Argentine labour unions leaders said that support for the successful national strike was “much stronger than we expected” and urged President Cristina Fernández to listen to “people’s message.”
“The protest reflected people’s dissatisfaction with what is happening in the country and the Government’s lack of responses. The silence in the streets is what the Government should listen to” said dissident CGT union leader and teamster Hugo Moyano during a press conference along with Agrarian Federation head Eduardo Buzzi and other unions’ leaders.
At one time I thought this government was national and popular. But it discriminates against the most vulnerable people of our society: children and the elderly. How can they discriminate against our children; when they put a cap on family pensions? This Government is far from national and popular, Moyano added.
Pablo Micheli chief of CTA, the other big workers union behind the strike assured the one day protest was a complete success and underlined that “thousands joined us to protest a government that doesn't want to listen to us.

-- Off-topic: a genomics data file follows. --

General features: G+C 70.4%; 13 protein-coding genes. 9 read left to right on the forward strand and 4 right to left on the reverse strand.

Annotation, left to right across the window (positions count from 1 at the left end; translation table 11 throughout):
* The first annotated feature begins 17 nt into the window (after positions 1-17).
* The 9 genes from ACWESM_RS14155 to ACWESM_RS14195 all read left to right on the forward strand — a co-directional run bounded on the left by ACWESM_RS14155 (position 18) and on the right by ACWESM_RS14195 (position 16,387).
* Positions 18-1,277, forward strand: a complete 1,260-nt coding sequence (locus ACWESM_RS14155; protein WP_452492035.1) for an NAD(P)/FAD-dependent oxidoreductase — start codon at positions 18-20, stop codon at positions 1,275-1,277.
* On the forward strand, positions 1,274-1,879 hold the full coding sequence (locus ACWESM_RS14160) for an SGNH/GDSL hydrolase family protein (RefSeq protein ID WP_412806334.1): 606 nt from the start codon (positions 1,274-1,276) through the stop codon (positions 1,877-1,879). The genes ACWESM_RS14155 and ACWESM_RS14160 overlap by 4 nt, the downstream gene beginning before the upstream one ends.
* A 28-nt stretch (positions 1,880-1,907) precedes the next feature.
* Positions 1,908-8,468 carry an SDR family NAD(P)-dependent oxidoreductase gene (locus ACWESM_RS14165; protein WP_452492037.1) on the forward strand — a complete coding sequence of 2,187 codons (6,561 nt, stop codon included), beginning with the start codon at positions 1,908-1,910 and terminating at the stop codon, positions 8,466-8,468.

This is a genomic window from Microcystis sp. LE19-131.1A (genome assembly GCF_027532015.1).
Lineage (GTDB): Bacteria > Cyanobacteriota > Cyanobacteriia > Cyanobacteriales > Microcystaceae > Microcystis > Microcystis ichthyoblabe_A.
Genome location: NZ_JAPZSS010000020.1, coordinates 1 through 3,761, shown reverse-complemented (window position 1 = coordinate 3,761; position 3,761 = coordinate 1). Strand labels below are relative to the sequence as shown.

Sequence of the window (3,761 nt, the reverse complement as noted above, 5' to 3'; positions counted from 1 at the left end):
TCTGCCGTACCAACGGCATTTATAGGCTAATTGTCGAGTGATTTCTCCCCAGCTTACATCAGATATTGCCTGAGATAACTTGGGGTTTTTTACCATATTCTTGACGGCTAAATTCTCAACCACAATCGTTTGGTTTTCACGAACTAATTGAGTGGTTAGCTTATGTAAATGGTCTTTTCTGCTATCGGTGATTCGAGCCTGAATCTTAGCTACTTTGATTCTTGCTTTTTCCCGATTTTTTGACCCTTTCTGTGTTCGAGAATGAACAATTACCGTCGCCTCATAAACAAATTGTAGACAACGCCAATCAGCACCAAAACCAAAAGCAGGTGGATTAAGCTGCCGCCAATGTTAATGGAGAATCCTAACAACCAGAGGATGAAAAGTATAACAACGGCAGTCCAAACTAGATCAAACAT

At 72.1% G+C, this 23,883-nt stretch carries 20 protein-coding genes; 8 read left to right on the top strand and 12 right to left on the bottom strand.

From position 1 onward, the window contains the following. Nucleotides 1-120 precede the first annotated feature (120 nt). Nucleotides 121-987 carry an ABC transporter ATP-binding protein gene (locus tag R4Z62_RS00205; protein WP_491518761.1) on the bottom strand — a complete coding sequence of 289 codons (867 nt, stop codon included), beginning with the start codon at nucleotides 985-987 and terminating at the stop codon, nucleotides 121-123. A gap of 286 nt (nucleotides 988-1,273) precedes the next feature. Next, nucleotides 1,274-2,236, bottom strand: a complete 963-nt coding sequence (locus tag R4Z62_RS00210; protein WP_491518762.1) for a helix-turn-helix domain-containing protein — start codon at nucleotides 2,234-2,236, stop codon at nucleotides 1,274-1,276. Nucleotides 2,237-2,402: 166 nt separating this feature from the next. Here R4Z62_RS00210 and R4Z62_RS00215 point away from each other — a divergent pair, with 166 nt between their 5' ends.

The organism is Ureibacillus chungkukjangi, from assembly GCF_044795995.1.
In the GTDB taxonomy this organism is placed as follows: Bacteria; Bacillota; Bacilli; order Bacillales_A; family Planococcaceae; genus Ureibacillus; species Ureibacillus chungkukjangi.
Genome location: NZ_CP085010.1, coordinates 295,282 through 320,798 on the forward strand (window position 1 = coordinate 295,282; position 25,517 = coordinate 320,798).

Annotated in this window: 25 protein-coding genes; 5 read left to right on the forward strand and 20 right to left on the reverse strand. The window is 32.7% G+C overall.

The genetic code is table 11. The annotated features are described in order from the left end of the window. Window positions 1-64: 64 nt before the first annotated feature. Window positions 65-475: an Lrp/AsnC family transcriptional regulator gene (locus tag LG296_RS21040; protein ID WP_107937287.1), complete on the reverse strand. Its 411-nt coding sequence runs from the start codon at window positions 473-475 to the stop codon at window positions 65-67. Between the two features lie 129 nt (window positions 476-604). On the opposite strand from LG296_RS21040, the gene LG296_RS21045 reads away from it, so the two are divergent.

The secretary-general of the Argentine court workers union Julio Piumato said that members of the anti-government branch of the CGT were “very happy” with the development of the strike and that “the ball will remain in the government’s court” regarding workers’ demands.
“Today all workers are giving a great example of unity by taking aside any differences that might exist between their union leaders.”
The strike is a total success. We must understand the situation workers are experiencing. A large portion of the working class is unregistered or working off-shore positions, all which is nothing but a sign of how precarious the labour situation is.”
“And those who are working today must be sad since they feel oppressed as they can’t claim for their rights. This also confirms how precarious the labour situation is for some workers”, Piumato remarked.
Likewise, Piumato asked a group of journalists: Can you join the strike? Many of your colleagues told me they can’t because if they do, they will lose their jobs. Well, to me those are not the ideal working conditions. It reveals the pressure put by your bosses to you and to your unions so you don’t join measures like this.”
Asked about the roadblocks set in the BA City surrounding areas, Piumato explained: “Everybody knew that there will be tickets. They [pickets] are part of the protests, and the people knew it beforehand.”